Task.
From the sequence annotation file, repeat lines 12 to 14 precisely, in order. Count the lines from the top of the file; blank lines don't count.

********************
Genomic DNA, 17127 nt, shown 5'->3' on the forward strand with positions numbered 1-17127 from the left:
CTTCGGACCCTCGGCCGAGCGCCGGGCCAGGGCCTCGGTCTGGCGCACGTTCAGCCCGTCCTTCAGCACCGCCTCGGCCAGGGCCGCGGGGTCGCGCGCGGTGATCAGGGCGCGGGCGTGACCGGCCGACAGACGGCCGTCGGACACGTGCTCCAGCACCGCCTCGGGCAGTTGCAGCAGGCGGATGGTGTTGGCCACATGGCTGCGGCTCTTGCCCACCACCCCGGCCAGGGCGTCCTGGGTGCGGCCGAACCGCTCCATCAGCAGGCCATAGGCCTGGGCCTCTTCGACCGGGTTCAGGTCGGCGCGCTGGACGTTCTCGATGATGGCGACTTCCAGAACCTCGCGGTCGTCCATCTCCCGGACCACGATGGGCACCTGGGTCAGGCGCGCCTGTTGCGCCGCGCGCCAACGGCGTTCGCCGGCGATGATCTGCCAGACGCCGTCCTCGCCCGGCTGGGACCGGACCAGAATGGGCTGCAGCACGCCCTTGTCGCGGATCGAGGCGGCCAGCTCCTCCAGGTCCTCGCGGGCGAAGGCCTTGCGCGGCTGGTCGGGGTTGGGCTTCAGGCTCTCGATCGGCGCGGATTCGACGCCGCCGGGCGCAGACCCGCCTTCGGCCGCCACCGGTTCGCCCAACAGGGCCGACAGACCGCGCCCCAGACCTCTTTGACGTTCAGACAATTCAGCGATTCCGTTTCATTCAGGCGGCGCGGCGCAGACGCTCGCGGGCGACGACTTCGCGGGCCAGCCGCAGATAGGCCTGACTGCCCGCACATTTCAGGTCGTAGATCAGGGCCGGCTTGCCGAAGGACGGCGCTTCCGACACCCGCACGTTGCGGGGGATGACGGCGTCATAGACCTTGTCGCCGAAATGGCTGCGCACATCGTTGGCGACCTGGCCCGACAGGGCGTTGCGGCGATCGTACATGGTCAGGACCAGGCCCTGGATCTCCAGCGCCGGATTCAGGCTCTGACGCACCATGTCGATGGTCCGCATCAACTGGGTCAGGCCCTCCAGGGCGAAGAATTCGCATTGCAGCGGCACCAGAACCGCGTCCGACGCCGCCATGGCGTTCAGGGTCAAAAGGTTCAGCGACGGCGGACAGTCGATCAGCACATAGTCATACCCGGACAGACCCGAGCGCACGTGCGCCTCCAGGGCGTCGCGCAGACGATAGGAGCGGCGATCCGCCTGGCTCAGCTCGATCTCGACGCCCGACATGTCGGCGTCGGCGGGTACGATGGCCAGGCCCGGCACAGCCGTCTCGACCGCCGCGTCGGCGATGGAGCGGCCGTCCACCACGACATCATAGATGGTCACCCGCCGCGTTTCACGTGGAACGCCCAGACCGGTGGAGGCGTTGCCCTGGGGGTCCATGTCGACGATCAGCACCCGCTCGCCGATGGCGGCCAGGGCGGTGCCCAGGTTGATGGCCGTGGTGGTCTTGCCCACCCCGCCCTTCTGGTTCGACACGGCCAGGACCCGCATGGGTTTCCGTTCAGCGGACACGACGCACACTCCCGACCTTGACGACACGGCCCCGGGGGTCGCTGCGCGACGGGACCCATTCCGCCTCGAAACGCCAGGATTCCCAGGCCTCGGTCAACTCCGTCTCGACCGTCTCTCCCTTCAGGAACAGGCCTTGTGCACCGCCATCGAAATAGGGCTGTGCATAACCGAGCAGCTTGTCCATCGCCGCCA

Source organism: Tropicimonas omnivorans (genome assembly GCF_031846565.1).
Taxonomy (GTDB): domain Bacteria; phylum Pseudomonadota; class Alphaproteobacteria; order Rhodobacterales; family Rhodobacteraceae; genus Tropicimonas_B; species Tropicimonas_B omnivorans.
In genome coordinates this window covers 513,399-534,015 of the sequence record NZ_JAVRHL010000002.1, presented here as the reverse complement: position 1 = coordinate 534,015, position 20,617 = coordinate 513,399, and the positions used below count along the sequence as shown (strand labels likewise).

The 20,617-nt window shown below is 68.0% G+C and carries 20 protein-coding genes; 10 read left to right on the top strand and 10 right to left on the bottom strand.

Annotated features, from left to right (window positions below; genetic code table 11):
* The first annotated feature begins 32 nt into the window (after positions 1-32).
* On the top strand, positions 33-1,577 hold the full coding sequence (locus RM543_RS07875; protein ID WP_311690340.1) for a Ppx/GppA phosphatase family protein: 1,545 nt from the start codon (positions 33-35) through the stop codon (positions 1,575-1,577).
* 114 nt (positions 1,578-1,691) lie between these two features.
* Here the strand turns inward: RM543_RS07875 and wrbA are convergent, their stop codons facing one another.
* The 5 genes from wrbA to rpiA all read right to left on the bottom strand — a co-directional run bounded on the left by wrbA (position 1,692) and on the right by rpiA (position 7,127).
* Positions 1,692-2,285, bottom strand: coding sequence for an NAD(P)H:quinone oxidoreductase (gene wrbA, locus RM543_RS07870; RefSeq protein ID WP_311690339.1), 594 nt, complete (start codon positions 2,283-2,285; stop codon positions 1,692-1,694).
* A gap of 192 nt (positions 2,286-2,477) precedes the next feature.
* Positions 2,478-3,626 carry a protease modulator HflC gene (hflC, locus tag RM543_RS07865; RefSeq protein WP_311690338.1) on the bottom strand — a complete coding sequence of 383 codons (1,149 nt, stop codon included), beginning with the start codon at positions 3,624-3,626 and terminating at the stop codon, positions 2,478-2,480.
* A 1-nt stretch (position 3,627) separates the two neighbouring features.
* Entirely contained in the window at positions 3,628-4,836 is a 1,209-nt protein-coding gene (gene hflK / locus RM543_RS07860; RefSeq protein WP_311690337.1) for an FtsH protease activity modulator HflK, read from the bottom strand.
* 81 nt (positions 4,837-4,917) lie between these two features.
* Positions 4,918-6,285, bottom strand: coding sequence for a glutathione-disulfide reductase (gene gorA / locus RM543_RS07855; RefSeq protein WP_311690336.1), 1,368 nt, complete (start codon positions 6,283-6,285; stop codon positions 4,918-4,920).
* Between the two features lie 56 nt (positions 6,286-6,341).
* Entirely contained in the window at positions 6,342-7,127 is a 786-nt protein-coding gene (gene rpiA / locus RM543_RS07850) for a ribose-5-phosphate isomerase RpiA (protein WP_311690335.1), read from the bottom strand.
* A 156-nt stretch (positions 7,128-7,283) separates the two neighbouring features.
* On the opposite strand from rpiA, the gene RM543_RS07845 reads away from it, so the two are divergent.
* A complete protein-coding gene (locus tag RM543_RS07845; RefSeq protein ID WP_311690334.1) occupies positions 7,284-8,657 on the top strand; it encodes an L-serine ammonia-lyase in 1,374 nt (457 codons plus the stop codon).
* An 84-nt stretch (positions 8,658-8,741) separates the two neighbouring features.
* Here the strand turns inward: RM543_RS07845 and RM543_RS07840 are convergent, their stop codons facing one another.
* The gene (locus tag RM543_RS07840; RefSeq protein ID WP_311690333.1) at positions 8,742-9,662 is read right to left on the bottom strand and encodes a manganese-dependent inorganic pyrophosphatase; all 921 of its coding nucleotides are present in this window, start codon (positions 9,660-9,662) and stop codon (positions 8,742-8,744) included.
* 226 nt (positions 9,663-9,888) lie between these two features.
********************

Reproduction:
* The 5 genes from wrbA to rpiA all read right to left on the bottom strand — a co-directional run bounded on the left by wrbA (position 1,692) and on the right by rpiA (position 7,127).
* Positions 1,692-2,285, bottom strand: coding sequence for an NAD(P)H:quinone oxidoreductase (gene wrbA, locus RM543_RS07870; RefSeq protein ID WP_311690339.1), 594 nt, complete (start codon positions 2,283-2,285; stop codon positions 1,692-1,694).
* A gap of 192 nt (positions 2,286-2,477) precedes the next feature.